Getting Started with Open Source Software

December 12, 2007


Over the last couple of weeks, I’ve been talking to a number of business owners about IT services. One of our principles is to use open source software whenever possible to help lower development and licensing costs. Although, I still find that many businesses are simply not aware of the free software.

As with anything, the best way to learn about something, is by example. So here are several good examples of Open Source Software that you can use within your business. But before we get started here is a quick explanation…

What is it Open Source Software?

In basic terms its free software that can be used in businesses and at home. Although unlike Freeware which is just free software, open source software doesn’t belong to anyone, which means you can have access to the inner works of the software, called the source code. So if your company doesn’t like how the software works, they can have it changed.

Creating PDF Documents


You don’t need to purchase expensive software to produce Portable Document Files or PDF’s. Instead download and install PDFCreator which creates a virtual PDF printer on your machine. Once installed, you can convert any file into a PDF documents simply by launching the relevant application and selecting the PDF printer when printing. PDFCreator will then ask you where you would like to save your newly created PDF.

Microsoft Office Alternative

office desk, computer coffee and mouse

Open Office is a full office suite which shares many of the features and styles found in Microsoft Office. What’s more, it can open and edit existing Microsoft Office documents. Open Office contains a word processor, spreadsheet, presentation, database and drawing applications. So, if you have computers without Office and can’t quite justify the expenditure, why not give Open Office a bash.

Mapping Ideas

mind maps

I think mind map software is a great product for all types of businesses. Although you can create hieratical charts within Microsoft office, they are often to formal for creating ideas. FreeMind is piece of software where you start with a centralised idea (hub or trunk) and branch out ideas and as you formulate your project, the map grows. The idea is not be accurate or too formal, just a quickly way to get your ideas recorded.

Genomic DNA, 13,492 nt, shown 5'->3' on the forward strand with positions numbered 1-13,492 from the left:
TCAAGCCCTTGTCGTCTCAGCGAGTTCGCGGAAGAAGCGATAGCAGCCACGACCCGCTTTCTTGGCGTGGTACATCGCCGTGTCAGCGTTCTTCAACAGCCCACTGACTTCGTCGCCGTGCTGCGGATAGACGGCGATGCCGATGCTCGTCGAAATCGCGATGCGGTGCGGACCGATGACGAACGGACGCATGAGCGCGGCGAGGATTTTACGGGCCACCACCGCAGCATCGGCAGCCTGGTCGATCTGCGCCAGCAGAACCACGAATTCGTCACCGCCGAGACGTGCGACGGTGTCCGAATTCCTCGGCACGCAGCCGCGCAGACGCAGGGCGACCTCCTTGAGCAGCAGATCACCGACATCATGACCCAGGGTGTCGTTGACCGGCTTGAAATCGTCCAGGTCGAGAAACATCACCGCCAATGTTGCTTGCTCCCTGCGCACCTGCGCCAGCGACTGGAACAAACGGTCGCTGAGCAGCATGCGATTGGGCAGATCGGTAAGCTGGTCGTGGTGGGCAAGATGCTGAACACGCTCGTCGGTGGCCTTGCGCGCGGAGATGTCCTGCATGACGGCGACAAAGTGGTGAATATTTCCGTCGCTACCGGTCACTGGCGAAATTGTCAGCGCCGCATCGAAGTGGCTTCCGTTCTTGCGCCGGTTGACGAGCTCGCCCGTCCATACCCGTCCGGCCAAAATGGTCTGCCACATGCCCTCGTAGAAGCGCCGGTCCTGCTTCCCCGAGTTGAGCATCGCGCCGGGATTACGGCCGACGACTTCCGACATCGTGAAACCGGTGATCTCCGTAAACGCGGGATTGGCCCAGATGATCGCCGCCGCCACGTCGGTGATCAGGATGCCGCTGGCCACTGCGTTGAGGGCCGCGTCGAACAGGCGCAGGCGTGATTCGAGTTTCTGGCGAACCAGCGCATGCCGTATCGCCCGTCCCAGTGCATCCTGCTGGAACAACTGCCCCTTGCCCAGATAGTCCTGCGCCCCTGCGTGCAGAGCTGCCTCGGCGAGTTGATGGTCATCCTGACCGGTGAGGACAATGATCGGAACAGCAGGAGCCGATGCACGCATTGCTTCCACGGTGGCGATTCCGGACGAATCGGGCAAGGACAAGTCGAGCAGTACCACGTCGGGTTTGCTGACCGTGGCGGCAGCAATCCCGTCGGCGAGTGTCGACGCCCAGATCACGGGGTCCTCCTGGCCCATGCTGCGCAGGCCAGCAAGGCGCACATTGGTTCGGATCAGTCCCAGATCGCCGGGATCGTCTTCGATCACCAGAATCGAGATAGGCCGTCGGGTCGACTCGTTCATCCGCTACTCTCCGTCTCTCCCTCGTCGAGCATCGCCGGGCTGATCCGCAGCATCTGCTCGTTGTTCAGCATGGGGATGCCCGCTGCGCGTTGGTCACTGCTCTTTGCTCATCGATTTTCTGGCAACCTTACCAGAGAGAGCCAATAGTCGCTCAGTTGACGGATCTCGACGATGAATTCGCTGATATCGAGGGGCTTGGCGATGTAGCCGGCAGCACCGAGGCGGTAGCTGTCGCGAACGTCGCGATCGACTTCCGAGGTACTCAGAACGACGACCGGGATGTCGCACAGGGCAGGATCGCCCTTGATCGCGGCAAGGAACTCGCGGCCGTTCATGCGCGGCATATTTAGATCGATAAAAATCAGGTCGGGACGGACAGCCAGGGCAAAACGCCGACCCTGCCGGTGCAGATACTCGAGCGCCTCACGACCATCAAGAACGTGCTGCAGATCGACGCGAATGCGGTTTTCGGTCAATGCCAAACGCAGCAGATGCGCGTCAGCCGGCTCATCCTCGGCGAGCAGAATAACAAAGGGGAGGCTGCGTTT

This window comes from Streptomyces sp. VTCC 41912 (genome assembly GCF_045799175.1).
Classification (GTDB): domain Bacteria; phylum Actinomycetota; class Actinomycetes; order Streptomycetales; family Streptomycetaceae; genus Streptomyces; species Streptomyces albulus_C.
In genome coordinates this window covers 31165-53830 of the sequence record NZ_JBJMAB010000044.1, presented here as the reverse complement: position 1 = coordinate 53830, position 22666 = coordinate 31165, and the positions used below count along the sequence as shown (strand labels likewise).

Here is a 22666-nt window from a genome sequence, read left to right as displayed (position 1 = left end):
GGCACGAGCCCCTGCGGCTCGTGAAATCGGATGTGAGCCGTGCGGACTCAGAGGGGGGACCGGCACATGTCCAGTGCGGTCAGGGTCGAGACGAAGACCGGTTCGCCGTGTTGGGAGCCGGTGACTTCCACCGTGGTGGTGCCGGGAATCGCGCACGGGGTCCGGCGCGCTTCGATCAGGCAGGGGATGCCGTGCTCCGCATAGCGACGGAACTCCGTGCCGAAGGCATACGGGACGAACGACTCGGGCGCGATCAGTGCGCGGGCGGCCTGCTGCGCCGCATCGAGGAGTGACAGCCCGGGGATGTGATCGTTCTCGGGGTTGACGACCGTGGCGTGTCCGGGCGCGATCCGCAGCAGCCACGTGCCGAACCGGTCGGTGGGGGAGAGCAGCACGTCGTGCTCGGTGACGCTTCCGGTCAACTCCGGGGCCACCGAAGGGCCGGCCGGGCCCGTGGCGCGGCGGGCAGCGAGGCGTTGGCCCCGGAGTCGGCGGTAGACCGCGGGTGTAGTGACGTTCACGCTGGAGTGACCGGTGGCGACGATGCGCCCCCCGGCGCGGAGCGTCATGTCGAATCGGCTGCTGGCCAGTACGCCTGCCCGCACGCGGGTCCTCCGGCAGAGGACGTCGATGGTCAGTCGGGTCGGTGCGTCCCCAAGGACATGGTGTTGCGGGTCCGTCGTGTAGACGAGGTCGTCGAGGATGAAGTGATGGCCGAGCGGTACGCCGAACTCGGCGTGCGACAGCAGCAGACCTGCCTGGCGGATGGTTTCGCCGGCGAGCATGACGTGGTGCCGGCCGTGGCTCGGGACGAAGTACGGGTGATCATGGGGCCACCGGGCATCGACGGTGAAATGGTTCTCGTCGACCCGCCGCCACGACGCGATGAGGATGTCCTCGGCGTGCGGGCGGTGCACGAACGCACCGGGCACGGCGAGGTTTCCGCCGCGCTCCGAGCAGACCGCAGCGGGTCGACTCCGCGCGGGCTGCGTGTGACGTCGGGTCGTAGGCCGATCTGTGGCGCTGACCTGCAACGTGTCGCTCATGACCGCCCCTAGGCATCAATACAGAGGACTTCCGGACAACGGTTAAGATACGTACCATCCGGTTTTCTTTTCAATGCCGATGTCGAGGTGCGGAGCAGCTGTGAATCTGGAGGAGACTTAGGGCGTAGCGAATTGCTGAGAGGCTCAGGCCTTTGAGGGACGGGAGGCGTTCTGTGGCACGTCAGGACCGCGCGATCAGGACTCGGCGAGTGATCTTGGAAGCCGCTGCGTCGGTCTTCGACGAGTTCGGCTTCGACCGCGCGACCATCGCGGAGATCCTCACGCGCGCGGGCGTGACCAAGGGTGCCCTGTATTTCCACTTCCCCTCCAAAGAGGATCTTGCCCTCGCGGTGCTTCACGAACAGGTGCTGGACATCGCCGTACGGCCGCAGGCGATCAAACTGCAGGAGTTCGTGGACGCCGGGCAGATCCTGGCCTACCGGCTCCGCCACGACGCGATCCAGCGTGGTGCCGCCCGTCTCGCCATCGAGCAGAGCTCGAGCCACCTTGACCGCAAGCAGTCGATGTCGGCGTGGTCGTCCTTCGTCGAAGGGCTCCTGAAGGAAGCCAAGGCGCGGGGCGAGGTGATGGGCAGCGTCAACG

Plan your projects using Mind Mapping software

Photo and Graphical Editing


Although Adobe Photoshop is an excellent piece of software, it comes with a heft price tag and is quite often over kill for most users needs. There are cheap alternatives, but if you still need something with advance features, then GIMP could be the ticket. Paint.Net is also worth considering as middle weight application and if you need a vector editing package, InkScape.

Compressing Files


Back in the day when you wanted to compress a file or send a batch of files via email, you would use a program like WinZip. Since 2001 Windows has incorporated compression or file zipping as standard. Although you may still find the need for something more powerful that can split files, encrypt, password protect and open other compression formats such RAR files etc. Step in 7zip, which has all the features you will every need when it comes to compressing and un-compressing files.

Give me more

Want more?

Still not enough, check out Open Source Alternative.

What are your favourite open source products for the desktop?

Terinea Tags: open source software, , , ,

Related posts:

  1. BBC Explanation of Open Source
  2. Open Source Auditing Software
  3. Open Source HR Software (Human Resources)
  4. Open Source Helpdesk Software – Part One
  5. What Open Source Alternatives are There To Microsoft Exchange that can run on Windows?

Author: Support @ 4:10 pm
Category: Open Source


  1. Thunderbird and Sunbird are both great but personally I feel that Thunderbird with the Lightning extension offers much more to the user. Admittedly, it isn’t yet an Outlook killer but not everyone needs all of the features of Outlook.

    Comment by Nev — December 13, 2007 @ 2:16 pm

  2. I heard IBM is trying to develop an Outlook killer.

    We have a couple of clients who where using Outlook Express and have given them Thunderbird with Sunbird, and are quite happy with it.


    Maybe see you on Sunday in the Park Bar?

    Comment by Terinea Weblog — December 14, 2007 @ 11:24 am

  3. Thanks for a good post and recommendations. There are indeed so many good alternatives. And with the trend growing even more towards open source, also the helps and support become better available. Something very important for a stable development of an open source software.

    Hopefully we’ll see more and more businesses switch to open source.

    Comment by Paula — January 3, 2008 @ 8:26 am

RSS feed for comments on this post.

Leave a comment